open book on a table

On Knowing What Good Is

Substance of a sermon based on Isaiah 55, preached at a small church in Southern Indiana on the Third Sunday in Lent, 2022

At first, this beautiful passage from the book of Isaiah might seem out of place in the very middle, the third Sunday in Lent.

It’s awfully happy, for Lent.

Yes, there are some verses about repentance in here.

But then we end with those happy trees and all that singing and dancing and clapping, which sounds like a big party – definitely not very Lent-y.

Honestly, though, if we look more closely at this text, we’ll see that it does give us some insight into Lent and does help us through our Lenten journey after all …

But first, here’s a question: do we know what good is?

My dad used to say this – “you just don’t know what good is!” –

usually when he was eating something my brother and I thought was … icky, like liverwurst, or this childhood favorite of his that was called ploomamoos, was made with prunes, looked like gray soup, and tasted like boiled flour. And when we scrunched up our faces and held our noses at stuff like that, our Dad would say “You just don’t know what good is.”

He was kidding, of course – kind of – because everyone knows there’s no arguing matters of taste, … we have sayings in English like some folks’ trash is other folks’ treasure or beauty is in the eye of the beholder, and every other language and culture on the plant has some similar saying. We kids knew what was good according to us, and it was a lot more like corn chips and coco puffs than liverwurst and ploomamoos.

But only kind of, because … Aren’t some things just … good? This question seems to worry a lot of people these days, judging from what we can read in newspapers and on the internet and see on YouTube; judging from people’s complaints about postmodernism and relativism and people’s loud insistence that they believe in absolute truth and that some things, some ways of life are just … good. But assuming that’s true, are we any good at knowing what those are – at knowing what good is?

And this morning’s text of Isaiah 55 tells us something about that. It tells us, yes, some things are good, really good! Moreover, people, human beings, know that!! Unfortunately, people also get really confused about what is good, and about how to get to what’s good. But not hopelessly confused. Not so confused that God, in God’s goodness, and grace, can’t reach us.

Just look at this: Isaiah 55 starts out with a picture of something good, really good – something we ourselves know, immediately, is good – a picture of water –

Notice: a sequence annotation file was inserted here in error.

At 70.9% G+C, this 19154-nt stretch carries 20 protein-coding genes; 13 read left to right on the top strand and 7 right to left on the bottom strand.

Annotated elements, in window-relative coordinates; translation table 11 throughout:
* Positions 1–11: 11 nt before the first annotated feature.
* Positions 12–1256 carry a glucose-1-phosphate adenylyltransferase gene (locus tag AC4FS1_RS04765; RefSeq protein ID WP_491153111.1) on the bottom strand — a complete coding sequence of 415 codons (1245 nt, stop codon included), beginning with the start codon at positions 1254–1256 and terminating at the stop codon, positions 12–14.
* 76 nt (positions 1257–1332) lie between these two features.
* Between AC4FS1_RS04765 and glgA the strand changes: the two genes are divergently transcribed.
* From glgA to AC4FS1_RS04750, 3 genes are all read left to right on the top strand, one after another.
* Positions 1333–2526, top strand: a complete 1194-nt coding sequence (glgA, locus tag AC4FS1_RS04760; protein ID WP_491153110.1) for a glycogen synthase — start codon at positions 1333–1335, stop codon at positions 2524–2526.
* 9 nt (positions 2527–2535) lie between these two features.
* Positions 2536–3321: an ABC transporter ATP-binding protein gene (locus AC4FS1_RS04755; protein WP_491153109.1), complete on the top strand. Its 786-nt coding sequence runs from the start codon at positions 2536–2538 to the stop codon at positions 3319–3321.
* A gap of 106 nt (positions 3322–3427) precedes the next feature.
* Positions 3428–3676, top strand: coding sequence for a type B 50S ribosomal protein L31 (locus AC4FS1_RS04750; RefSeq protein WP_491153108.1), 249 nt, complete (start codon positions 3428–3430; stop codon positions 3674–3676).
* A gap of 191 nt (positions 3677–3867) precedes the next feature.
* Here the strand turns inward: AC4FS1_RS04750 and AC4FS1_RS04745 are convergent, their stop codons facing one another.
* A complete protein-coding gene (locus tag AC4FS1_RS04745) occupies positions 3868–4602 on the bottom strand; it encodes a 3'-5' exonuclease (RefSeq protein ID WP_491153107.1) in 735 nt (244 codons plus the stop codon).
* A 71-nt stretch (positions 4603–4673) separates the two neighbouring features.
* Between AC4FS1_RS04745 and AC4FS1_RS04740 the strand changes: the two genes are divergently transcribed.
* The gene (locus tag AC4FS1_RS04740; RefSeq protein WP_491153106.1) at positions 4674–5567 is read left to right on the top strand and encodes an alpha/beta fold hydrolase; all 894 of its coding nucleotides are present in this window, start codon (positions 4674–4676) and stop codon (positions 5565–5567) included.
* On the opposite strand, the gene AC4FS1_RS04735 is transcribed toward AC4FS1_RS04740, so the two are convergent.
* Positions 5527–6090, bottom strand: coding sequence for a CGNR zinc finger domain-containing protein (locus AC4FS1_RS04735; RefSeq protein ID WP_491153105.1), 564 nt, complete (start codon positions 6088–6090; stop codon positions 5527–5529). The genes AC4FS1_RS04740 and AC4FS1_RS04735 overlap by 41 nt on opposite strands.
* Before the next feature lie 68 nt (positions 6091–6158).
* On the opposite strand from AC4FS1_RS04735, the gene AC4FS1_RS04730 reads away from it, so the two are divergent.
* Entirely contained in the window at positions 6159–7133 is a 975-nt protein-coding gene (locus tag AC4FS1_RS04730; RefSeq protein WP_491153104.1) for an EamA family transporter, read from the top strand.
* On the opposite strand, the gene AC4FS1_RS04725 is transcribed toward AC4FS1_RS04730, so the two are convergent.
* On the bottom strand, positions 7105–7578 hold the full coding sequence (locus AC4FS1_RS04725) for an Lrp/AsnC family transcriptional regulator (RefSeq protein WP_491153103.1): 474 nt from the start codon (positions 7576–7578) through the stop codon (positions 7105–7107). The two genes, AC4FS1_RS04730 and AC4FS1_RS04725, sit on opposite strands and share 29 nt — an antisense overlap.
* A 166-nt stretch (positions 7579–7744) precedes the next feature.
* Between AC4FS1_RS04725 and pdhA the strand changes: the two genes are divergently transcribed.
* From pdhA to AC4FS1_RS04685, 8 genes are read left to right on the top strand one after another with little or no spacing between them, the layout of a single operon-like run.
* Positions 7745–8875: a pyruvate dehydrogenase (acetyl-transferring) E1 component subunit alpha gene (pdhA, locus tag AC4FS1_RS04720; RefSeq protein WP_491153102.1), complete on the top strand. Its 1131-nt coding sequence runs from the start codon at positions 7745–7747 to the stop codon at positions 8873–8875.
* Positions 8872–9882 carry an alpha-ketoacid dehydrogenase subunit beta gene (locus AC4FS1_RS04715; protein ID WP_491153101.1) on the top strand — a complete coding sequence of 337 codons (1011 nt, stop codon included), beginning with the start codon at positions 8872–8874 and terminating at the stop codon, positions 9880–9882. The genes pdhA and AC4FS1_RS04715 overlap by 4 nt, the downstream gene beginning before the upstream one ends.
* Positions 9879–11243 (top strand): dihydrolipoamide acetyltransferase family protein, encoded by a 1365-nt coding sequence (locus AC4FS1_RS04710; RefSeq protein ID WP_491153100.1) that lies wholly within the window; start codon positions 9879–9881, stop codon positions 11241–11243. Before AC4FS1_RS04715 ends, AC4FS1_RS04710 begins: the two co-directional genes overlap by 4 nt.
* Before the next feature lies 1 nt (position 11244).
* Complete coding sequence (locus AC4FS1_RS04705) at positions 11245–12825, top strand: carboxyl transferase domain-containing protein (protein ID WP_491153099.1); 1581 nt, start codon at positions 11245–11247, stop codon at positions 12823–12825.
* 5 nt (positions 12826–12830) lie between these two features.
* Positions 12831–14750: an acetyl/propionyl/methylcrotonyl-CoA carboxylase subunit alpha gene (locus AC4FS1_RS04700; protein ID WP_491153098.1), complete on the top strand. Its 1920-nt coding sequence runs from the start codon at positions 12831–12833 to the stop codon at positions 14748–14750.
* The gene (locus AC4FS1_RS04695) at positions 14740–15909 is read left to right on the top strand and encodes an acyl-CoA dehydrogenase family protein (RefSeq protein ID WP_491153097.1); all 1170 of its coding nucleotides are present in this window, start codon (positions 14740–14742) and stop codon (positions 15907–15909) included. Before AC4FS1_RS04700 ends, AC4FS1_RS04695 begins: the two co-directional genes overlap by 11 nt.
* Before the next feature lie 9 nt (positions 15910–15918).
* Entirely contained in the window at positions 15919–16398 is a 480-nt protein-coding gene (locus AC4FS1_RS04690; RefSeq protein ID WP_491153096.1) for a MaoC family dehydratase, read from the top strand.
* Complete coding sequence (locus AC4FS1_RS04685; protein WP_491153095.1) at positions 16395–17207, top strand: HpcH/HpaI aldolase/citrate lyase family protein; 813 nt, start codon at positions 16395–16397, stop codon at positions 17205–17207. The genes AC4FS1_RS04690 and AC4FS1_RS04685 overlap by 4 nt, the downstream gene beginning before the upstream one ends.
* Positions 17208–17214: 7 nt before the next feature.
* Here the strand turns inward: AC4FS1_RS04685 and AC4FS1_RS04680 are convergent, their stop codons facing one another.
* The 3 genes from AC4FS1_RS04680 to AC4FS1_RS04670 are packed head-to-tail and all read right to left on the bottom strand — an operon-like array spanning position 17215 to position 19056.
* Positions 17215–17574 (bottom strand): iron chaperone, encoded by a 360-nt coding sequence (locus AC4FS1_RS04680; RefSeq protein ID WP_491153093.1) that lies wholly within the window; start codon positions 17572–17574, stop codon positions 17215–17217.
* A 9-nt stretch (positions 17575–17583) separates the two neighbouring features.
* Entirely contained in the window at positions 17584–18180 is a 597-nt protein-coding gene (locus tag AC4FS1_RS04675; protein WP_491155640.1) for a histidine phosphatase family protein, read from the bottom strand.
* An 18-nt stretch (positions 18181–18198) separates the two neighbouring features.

This is no surprise when we come to think about it – because who doesn’t need water? What living thing doesn’t need water to live? Every living thing we know of suffers if it doesn’t have enough water – and thrives when it has enough water, the right amount of water. So that image of water, of something essential to life, given so freely – that’ an image of real goodness that every living creature, certainly every living person, can appreciate.

Also no surprise that this verse mentions food – because who doesn’t need food? Again, food, nourishment, is about as universal an image of what is good as we can get. Even the most jaded sophisticate isn’t immune to the basic appeal of this image, can sense that this opening invitation is calling us to something good.

So we begin with a powerful affirmation: here is something good, and we know it.

We might be able to imagine how appealing this invitation would be to those exiles from Judah, those Judahites, far away in Babylonia, who have been feeling far from home, far from God, far from the way of life they had learned back home, … how reassuring to hear this invitation to return to what is good …

Then, in the very next verse, the text alerts us to the fact that something is wrong …

We hear these questions – what are you doing?? Why are you spending your money on stuff that isn’t … good … isn’t … real … isn’t … what you need? Do you even know what good is?

Clearly the answer must be … no. No, the people the prophet is addressing have lost touch with … what is really good. You’re investing in things that can’t possibly satisfy your real hunger, your real thirst … things that aren’t what you really need …

To the point where there are wicked people and unrighteous people, who are definitely going the wrong way, and thinking the wrong thoughts. They obviously don’t know what good is. They are so confused, so disoriented, that they are headed in the completely wrong direction, and the more they think, the wrong-er they get …

We can probably imagine how that kind of confusion could happen to people who are displaced, surrounded by a foreign culture, who have spent decades learning how to make the best of a bad situation, who have even begun to think … the Babylonians can’t be that wrong, when they’re the winners … maybe we need to get better at thinking and acting like them … because we have that saying, too, nothing succeeds like success, nice guys finish last, take care of number one – that can sound mighty persuasive …

It would be so nice to think that the prophet is only speaking to people from thousands of years ago.

But unfortunately for us, we too have a lot of experience with getting confused about what good is, with not knowing what good is. Unfortunately, we can probably relate.